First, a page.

The e-ROSA project seeks to build a shared vision of a future sustainable e-infrastructure for research and education in agriculture in order to promote Open Science in this field and as such contribute to addressing related societal challenges. In order to achieve this goal, e-ROSA’s first objective is to bring together the relevant scientific communities and stakeholders and engage them in the process of coelaboration of an ambitious, practical roadmap that provides the basis for the design and implementation of such an e-infrastructure in the years to come.
This website highlights the results of a bibliometric analysis conducted at a global scale in order to identify key scientists and associated research performing organisations (e.g. public research institutes, universities, Research & Development departments of private companies) that work in the field of agricultural data sources and services. If you have any comment or feedback on the bibliometric study, please use the online form.
You can access and play with the graphs:
- Evolution of the number of publications between 2005 and 2015
- Map of most publishing countries between 2005 and 2015
- Network of country collaborations
- Network of institutional collaborations (+10 publications)
- Network of keywords relating to data - Link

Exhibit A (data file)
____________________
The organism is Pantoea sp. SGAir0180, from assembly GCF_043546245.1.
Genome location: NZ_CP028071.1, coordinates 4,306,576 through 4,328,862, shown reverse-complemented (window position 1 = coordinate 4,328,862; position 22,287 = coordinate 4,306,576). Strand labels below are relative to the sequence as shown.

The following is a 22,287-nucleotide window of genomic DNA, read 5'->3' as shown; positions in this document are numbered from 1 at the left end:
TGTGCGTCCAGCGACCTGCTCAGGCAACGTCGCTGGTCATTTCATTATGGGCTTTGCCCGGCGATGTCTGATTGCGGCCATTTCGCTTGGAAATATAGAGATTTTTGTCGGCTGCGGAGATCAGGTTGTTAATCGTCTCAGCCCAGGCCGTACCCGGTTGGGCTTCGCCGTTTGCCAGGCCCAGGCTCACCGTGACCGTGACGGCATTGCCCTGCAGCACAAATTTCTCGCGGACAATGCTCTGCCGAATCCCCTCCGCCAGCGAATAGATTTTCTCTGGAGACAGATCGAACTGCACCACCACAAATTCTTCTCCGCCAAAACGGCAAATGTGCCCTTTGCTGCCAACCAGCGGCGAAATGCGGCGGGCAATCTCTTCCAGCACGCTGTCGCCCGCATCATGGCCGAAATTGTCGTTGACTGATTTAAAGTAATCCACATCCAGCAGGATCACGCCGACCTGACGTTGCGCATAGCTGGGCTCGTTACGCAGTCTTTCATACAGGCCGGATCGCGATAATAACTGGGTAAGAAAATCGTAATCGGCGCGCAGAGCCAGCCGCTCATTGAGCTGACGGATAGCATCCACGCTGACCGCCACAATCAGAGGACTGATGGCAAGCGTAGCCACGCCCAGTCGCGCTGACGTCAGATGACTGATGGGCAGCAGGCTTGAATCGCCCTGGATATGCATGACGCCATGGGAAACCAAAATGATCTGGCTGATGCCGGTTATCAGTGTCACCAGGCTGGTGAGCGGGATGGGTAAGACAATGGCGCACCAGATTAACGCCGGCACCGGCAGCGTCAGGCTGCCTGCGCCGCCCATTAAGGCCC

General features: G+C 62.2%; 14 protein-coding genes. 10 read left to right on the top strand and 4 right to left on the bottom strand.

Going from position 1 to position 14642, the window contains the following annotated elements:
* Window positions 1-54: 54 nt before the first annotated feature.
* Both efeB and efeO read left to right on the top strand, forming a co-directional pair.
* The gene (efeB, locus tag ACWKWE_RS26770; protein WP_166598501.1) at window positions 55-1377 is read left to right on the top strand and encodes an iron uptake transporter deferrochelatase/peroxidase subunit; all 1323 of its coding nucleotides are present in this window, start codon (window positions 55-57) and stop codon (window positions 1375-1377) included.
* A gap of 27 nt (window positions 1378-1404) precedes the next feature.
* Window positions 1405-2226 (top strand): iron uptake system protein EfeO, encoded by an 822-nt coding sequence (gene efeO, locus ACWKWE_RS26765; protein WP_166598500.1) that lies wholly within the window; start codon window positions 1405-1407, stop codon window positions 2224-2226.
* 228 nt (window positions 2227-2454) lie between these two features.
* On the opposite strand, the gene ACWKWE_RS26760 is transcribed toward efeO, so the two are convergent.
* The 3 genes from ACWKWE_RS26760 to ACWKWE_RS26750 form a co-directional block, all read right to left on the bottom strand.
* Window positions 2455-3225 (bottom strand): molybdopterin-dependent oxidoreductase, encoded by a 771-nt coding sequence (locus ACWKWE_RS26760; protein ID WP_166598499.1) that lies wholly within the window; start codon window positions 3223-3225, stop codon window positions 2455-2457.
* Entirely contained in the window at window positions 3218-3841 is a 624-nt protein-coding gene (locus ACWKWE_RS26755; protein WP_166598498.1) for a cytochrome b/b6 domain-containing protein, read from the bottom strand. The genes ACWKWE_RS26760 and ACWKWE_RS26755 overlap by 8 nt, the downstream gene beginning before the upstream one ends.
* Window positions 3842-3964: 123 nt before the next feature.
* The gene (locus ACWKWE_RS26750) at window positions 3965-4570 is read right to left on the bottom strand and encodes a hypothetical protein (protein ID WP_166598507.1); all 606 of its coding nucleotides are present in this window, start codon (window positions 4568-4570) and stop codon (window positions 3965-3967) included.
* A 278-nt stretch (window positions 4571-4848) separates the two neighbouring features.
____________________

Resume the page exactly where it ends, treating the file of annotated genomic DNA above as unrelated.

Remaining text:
Documentation of use patterns of plants across national boundaries is of relevance in understanding the importance of plant resources to livelihood strategies of different ethnic groups. Plant resources have gained prominence as a natural asset through which families derive food, firewood, income, medicines and timber, enabling particularly poor communities to achieve self-sufficiency. The objective of this study was to investigate the trends in plant usage in South Africa and Zimbabwe. An ethnobotanical investigation was conducted between January 2012 and January 2013 in the Limpopo Province, South Africa and the Midlands Province, Zimbabwe. The study used questionnaire surveys and interviews with a total of 143 participants to explore plant use patterns in South Africa and Zimbabwe. A total of 98 plant species were identified, with Zimbabwe contributing 70 species and 47 species from South Africa. The uses were classified into 15 categories, major use categories were firewood, food plants, medicine and timber. Food plant was a major plant use category in Zimbabwe, contributing 55.1%, followed by medicinal plants (36.8%), firewood (35.7%) and timber (31.6%). In contrast, firewood was the major plant use category in South Africa, contributing 18.4%, followed by food plants (17.3%), medicinal (14.3%) and timber (1.0%). Comparison of the two countries demonstrated remarkable differences in plant use patterns. The results showed that rural households in Zimbabwe were more reliant on plant resources than their counterparts in South Africa. Such a trend could be attributed to a close relationship between the local people, and their natural and agricultural environment leading to a rich knowledge base on plants, plant use and related practices. This comparative analysis strengthens the firm belief that utilization of plant resources represents an important shared heritage, preserved over the centuries, which must be exploited in order to provide further new and useful body of ethnobotanical knowledge.
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